A Buccaneers staffer sprinted into the end zone to retrieve Tom Brady's 700th career touchdown to make sure it wasn't accidentally held for ransom

·2 min read
Breshad Perriman celebrates a touchdown against the Buffalo Bills.
Breshad Perriman.CBS
  • Tom Brady threw the 700th touchdown pass of his career on Sunday in overtime against the Bills.

  • As soon as the ball crossed the goal line, a Buccaneers staffer sprinted to retrieve the ball.

  • The last time Brady threw a historic touchdown, he had to negotiate to get it back from a fan.

A heads-up play from a Buccaneers staffer might have saved Tom Brady from having to negotiate to retrieve a historic football for the second time this season.

On Sunday against the Buffalo Bills, Brady threw the 700th touchdown pass of his career in dramatic fashion.

After the Bills rallied with 17 fourth-quarter points to force overtime, the Buccaneers defense forced a punt from Buffalo during the opening possession of the extra period.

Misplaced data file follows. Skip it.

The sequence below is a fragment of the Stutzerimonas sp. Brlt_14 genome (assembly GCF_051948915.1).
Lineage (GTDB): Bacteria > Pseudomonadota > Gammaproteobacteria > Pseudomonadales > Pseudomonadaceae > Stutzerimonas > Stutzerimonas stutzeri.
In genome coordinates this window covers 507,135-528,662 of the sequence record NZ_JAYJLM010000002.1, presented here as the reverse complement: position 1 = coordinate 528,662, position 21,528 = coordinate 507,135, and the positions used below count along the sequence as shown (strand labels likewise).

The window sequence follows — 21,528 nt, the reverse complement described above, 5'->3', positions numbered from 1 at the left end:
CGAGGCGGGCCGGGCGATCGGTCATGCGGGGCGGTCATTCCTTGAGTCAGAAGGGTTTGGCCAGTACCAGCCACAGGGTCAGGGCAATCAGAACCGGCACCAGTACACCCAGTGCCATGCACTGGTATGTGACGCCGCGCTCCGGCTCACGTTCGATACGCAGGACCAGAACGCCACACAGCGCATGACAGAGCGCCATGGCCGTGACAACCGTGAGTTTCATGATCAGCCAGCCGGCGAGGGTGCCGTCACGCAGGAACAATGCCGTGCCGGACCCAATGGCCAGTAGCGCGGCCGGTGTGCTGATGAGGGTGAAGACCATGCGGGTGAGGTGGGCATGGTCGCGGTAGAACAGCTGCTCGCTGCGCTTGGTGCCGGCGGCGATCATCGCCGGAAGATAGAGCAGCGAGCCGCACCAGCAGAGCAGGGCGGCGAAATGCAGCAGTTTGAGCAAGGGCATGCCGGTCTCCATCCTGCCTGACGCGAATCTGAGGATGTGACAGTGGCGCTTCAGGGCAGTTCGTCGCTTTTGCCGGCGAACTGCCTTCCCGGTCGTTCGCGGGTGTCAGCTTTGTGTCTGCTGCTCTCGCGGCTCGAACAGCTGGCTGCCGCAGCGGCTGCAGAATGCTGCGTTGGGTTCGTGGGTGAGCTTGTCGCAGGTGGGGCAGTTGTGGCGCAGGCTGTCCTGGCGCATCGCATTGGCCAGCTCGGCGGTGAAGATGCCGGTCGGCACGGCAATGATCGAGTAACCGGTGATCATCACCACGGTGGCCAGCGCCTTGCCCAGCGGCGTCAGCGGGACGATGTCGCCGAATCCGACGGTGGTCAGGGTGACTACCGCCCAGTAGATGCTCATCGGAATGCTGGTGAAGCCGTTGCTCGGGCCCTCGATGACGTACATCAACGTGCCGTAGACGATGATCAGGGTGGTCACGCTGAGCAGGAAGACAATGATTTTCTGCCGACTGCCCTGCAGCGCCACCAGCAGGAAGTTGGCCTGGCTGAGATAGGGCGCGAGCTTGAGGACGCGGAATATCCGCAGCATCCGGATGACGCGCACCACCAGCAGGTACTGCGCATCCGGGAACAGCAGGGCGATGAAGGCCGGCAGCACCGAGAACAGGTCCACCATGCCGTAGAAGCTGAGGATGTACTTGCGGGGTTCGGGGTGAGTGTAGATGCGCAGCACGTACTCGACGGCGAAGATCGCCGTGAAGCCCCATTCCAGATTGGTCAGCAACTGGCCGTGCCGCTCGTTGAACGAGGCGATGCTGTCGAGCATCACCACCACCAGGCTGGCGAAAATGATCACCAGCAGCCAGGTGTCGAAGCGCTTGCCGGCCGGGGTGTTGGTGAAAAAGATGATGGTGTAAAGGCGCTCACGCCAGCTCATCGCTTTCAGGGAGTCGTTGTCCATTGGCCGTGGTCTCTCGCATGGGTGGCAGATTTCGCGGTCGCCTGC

Brady and the Buccaneers' offense moved the ball to just short of midfield, at which point Brady connected with wide receiver Breshad Perriman for a 58-yard walk-off touchdown.

Perriman was bolting on the play, but there was a person on the field running with even greater intensity — the Buccaneers staffer charged with retrieving Tom Brady's historic touchdown ball.

Just as Perriman crosses into the end zone, a Buccaneers staff member can be seen sprinting into the picture to pick up the ball that Perriman dropped.

It was a great heads-up play from the staffer no matter the context, but it came with an extra bit of urgency given what happened the last time Brady threw a touchdown worthy of NFL history.

In October, Brady threw the 600th regular-season touchdown of his career — he's now at 700 total touchdowns, including the postseason — caught by wide receiver Mike Evans.

Rather than save the ball, Evans gave it to a fan in the front row, seemingly unaware of its significance.

With the fan in possession of the ball, estimated to be worth as much as $500,000, the Buccaneers had to negotiate quite a deal to retrieve it, including signed jerseys from both Brady and Evans, Evans' game cleats, and a pair of season tickets for the next two seasons. Brady also wound up giving the fan a Bitcoin as a part of a promotional campaign.

Because of the quick-thinking of one Buccaneers employee on the sidelines on Sunday, Brady avoided a second set of similar negotiations.

Read the original article on Insider